The Call for Code competition unites developers, companies, and foundations to tackle some of the world’s most pressing challenges using open source-powered applications and technology.
Since its launch, the movement has grown to include more than 400,000 developers across 179 nations and over fifteen thousand solutions built using Red Hat OpenShift, IBM Watson, IBM Cloud, IBM Blockchain, and APIs from ecosystem partners.
Call for Code was created in 2018 by the David Clark Cause and launched alongside Founding Partners IBM and UN Human Rights. The $30 million global initiative has seen, in the three years the competition has been running, more than fifteen thousand innovative solutions that can drive positive change.
An overwhelming number of developers applied for the 2020 Call for Code, presenting apps powered by AI, hybrid cloud, and open source technology to address COVID-19 and climate change. The finalists include solutions that cover social distancing, remote education, smart farming, support for small businesses, and carbon footprint reduction.
Call for Code Top Five
Safe Queue was created by a single developer from Los Angeles. This community-driven mobile app provides on-demand virtual lines for shopping centers, polling places, and small businesses using GPS location data. The app also allows employees to control the queue digitally and validate entries using a QR code for each customer. Safe Queue was recognized as part of Call of Code’s accelerated COVID-19 track in May and has since been developed and deployed across the country.
Agrolly was created by a team of developers from Brazil, India, Mongolia, and Taiwan. The app is designed to connect and support farms that have seen reduced crop yields because of climate change. It offers tailored information, such as requirements created by the United Nations Food and Agriculture Organization, combined with weather forecasts so that each farmer can make more informed decisions, improve economic outcomes, and obtain financing. The app is powered by IBM Cloud Object Storage, IBM Watson Assistant, and IBM Watson Studio, and currently available for free in the Google Store.
Offship was created by a Canadian team of developers from Morgan Stanley. Unlike the other finalists, Offship is a browser plugin and is hosted in the IBM Cloud. It educates consumers on how their online purchases affect the environment by estimating the amount of carbon dioxide produced by each purchase. The plugin also offers greener alternatives for the same products and allows for carbon offset credits donation.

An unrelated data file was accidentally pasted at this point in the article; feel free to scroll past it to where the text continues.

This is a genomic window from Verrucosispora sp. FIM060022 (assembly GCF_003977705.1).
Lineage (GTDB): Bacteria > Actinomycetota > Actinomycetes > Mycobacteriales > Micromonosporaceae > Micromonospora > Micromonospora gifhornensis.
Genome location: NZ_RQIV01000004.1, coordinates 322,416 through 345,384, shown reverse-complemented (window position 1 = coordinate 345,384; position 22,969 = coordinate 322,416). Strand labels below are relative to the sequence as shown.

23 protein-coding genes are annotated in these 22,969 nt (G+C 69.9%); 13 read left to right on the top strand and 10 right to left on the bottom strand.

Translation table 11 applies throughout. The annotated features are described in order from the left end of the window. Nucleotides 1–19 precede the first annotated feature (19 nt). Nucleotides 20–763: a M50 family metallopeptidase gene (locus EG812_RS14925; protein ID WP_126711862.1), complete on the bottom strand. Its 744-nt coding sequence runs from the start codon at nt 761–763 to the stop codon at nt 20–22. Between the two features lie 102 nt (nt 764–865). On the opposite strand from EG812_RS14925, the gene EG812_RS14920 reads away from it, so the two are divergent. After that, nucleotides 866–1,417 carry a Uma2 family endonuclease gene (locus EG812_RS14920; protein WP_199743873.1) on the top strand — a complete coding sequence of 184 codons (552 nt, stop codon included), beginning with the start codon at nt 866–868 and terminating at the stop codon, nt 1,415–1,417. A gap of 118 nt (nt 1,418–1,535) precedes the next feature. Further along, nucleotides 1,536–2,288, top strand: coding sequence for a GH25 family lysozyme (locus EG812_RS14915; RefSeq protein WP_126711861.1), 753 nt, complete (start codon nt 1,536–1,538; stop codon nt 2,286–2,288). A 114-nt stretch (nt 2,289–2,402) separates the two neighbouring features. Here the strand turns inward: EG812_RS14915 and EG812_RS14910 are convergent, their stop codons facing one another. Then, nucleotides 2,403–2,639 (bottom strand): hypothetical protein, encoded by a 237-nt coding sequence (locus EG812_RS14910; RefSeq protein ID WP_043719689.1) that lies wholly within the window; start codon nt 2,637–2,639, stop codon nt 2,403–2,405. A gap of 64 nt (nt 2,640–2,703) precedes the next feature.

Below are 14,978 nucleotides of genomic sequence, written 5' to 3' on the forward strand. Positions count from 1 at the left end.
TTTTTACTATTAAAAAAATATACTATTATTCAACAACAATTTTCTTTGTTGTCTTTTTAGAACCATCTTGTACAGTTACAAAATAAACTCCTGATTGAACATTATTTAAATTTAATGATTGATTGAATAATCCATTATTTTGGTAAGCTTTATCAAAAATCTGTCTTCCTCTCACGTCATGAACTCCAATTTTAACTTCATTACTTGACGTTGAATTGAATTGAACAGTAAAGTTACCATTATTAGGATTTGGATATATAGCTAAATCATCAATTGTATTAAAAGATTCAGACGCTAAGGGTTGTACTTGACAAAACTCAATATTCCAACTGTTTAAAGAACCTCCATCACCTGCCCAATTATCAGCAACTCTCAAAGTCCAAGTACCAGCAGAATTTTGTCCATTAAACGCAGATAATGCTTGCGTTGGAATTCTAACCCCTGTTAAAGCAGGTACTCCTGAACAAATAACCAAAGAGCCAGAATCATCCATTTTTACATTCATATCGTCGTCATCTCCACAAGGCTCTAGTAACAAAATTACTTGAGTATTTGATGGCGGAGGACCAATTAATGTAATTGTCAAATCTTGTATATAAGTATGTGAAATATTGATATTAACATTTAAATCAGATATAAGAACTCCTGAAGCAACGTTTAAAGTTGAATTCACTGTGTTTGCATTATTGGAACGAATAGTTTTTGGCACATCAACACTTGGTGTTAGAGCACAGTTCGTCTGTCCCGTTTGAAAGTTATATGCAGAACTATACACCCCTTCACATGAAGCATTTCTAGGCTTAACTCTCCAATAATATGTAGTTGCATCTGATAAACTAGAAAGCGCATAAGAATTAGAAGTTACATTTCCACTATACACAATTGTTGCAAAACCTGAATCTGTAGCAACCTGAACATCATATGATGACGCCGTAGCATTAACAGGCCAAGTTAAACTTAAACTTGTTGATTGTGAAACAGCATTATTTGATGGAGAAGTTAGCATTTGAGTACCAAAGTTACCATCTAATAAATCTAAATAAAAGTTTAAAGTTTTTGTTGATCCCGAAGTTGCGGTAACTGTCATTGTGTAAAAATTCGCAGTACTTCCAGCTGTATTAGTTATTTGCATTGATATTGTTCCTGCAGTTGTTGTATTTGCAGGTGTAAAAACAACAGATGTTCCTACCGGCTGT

This solution was created by a team os Australian students from the University of Sydney. Business Buddy provides a one-stop-shop for personalized updates so that small businesses can better face the financial impact of the COVID-19 pandemic. The app also helps determine businesses’ eligibility for government programs and provides an easy-access portal that guides them through the process. The solution is powered by IBM Cloud Foundry, IBM Watson Assistant, and IBM Cloudant.
SchoolListIt was created by a North Carolina working mother of three. The app’s goal is to help families manage schoolwork during COVID-19 lockdown. SchoolListIt compiles information from different learning apps used by teachers, and helps students and guardians understand, at a glance, what and when assignments are due. The app uses IBM Watson Text to Speech and also provides a digital community for parents.
Prize and Deployment
The winner of the Call for Code Global Prize will be selected by a group of judges that include some of the most eminent leaders in business, technology, human rights, and disaster risk reduction. The prize includes financing for $200,000 and support from IBM and The Linux Foundation to expand and deploy their solution in different areas of need.
In the previous edition of the competition, two Global Challenge winning solutions were incubated and successfully deployed by the IBM Service Corps and technical experts.
The winner in 2019 was Prometeo, a wearable device that measures CO2, temperature, humidity, and smoke concentration in real-time. The solution, created by a veteran firefighter, an emergency medical nurse, and three developers, completed its first wildfire field test earlier this year. In 2018, Project Owl won the competition with its offline communications infrastructure for first responders. The app’s simple interface helps manage all aspects of a disaster using a mesh network that can send speech-based communications to a central application using conversational systems. ProjectOwl was piloted across Puerto Rico’s hurricane-affected areas in collaboration with the IBM Service Corps.
In a time of unprecedented crisis, the Call for Code competition is supported by David Clark Cause and IBM’s unique ecosystem that guarantees robust, efficient, innovative, and easy-to-use solutions. The community also includes the United Nations Human Rights Office, the Clinton Foundation and Clinton Global Initiative University, Verizon, Consumer Technology Association Foundation, World Bank, World Institute on Disability, and many more.
This year, the competition also included a dedicated University Edition with a $10,000 prize. The finalists are Kairos App (Latin-America), Lupe (Europe), Pandemap (Asia-Pacific), Plant-It (North America), and Rechargd (Asia-Pacific).
The 2020 winner will be announced on October 13 via the 2020 Call for Code Awards: A Global Celebration of Tech for Good digital event.
About the Author
Yisela Alvarez Trentini is an Anthropologist + User Experience / Human-Computer Interaction Designer with an interest in emerging technologies, social robotics, and VR/AR.